Acer’s e-commerce site has been breached by an unknown third party. Customers who used the site from May 12, 2015 to April 28, 2016 may have their personal information stolen.
Customer Names, Addresses, Credit Card Information and Three-Digit Security Codes May Have Been Stolen in the Breach
Acer’s notice informs the potentially affected customers that:
We do not collect Social Security numbers, and we have not identified evidence indicating that password or login credentials were affected.
It’s not clear how many user accounts were breached. As of now Acer are notifying their US customers, but it’s likely that users from other countries are also in jeopardy.
Is Acer Doing Anything About It?
In their notice, Acer claims to be working with outside cybersecurity experts and federal law enforcement to fix the issue. They also suggest to the potential victims of identity theft or fraud to file a police report. Acer also added a Resource Guide containing information that can assist the victims of the security breach.
Data Breaches Continue to Increase!
A new study by the Ponemon Institute and IBM puts the dollar price of a security breach at around 4 million! The amount of hacks per year continues to grow. There was a 64% increase of security incidents in 2015 compared to 2014. The most expensive attacks occur in the healthcare industry, with 355 per compromised record, about a 100$ more than average. The study demonstrates the growing need for stronger cyber security.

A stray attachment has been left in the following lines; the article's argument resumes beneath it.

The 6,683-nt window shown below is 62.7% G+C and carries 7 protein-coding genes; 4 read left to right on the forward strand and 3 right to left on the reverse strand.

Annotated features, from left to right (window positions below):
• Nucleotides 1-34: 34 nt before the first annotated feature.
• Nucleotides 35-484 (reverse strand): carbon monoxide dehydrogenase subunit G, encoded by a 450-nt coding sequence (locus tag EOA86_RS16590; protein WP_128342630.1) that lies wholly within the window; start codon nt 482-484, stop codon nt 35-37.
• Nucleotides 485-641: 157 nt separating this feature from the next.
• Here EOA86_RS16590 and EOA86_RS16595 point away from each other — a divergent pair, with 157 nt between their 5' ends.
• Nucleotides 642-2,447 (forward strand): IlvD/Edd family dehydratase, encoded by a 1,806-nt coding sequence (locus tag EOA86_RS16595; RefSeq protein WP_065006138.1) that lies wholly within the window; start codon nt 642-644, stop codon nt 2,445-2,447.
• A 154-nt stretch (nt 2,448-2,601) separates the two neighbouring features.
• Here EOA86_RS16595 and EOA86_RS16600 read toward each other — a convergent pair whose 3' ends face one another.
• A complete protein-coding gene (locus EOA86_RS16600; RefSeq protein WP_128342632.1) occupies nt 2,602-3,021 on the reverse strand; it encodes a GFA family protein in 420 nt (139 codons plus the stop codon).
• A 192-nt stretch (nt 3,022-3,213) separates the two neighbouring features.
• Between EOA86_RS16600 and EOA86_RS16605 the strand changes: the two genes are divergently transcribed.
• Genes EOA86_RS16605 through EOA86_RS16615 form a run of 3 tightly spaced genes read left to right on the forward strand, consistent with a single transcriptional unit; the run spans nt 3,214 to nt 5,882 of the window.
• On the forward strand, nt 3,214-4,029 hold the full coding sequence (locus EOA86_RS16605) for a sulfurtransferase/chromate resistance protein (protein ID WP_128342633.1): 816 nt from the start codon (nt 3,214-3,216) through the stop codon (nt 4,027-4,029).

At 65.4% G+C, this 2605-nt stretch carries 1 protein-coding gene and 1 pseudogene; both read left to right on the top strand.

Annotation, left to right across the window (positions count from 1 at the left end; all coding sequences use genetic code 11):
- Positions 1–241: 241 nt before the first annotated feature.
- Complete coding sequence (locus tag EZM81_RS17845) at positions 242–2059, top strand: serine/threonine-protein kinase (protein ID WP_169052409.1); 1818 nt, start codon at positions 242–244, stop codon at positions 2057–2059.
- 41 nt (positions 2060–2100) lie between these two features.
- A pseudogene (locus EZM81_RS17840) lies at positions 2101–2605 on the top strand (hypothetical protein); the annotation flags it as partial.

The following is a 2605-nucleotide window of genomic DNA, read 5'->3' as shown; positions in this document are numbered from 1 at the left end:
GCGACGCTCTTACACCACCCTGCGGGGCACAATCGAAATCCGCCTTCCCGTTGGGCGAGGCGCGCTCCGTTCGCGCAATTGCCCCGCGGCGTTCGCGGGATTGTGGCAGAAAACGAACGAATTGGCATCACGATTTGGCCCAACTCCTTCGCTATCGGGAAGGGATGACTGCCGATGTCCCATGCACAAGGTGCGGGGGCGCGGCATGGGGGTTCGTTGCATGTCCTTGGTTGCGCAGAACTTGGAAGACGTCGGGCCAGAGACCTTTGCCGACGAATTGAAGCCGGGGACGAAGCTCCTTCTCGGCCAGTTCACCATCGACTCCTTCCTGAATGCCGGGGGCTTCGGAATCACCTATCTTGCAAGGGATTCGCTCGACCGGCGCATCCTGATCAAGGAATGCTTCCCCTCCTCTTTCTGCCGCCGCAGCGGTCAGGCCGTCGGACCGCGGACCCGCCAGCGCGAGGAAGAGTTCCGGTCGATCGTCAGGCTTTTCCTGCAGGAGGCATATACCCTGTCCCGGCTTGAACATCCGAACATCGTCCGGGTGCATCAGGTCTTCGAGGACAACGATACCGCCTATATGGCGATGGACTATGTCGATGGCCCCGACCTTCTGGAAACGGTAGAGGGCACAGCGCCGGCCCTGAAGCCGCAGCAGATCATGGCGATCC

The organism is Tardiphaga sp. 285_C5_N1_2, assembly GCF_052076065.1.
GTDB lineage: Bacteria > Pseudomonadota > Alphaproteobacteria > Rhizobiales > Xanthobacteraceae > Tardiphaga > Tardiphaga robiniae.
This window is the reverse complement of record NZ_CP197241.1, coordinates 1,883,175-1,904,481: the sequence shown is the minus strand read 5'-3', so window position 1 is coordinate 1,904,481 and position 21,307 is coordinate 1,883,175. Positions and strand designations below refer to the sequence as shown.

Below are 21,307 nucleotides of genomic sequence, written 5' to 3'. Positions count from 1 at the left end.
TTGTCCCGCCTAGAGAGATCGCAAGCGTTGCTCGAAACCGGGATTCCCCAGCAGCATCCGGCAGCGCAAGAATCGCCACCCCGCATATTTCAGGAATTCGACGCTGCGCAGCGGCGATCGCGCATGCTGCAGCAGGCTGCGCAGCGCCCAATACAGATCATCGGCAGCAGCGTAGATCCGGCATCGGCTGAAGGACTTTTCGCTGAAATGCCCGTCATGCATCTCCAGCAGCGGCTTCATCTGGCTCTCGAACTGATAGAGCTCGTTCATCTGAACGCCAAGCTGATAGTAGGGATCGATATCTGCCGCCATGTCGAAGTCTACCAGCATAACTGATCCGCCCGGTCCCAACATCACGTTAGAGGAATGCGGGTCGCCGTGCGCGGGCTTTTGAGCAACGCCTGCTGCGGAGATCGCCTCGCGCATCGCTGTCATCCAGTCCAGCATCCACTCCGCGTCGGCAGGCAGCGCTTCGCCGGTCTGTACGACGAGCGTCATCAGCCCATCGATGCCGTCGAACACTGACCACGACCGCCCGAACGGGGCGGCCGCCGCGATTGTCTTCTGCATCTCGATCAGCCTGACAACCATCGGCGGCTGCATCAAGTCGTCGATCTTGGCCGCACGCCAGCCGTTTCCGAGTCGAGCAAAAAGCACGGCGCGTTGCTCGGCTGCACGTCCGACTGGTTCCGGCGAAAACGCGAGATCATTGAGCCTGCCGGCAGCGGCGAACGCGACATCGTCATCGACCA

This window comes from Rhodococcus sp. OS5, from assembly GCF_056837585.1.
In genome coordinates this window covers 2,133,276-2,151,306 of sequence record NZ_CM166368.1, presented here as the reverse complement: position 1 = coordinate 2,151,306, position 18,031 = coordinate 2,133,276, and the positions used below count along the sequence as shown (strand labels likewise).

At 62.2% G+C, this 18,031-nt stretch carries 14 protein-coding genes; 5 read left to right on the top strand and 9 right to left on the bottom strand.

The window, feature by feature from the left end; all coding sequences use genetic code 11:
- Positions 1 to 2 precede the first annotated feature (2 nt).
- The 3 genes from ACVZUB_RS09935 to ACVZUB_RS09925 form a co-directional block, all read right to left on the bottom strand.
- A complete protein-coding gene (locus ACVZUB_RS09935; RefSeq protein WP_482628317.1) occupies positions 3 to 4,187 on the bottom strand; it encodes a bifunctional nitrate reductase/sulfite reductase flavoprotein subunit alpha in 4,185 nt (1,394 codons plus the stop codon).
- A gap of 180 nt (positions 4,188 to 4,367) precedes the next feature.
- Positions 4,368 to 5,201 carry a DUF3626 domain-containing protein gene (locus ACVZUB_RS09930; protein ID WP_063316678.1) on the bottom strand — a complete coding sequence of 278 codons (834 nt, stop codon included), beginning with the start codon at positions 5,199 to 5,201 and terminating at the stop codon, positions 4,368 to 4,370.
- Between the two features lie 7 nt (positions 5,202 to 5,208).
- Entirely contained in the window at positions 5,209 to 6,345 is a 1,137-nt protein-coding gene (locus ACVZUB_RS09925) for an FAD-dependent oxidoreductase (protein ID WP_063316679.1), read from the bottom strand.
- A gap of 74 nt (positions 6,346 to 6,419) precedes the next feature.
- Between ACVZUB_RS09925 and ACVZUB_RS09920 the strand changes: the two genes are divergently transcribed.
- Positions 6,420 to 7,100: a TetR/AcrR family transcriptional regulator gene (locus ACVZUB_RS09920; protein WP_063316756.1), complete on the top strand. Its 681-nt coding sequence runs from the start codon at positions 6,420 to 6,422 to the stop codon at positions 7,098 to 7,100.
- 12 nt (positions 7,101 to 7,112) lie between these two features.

The high financial cost of these security incidents proves that companies, both big and small, should prioritize cyber security. Ted Julian, IBM’s VP said that “the amount of time, effort and costs that companies face in the wake of a data breach can be devastating, and unfortunately most companies still don’t have a plan in place to deal with this process efficiently. While the risk is inevitable, having a coordinated and automated incident response plan, as well as access to the right resources and skills, can make or break how much a company is impacted by a security event.”
At the end of the day, the financial cost of upping security is cheaper than fixing the damages after a hack. Companies should invest more into protecting their users’ personal data from malicious hackers.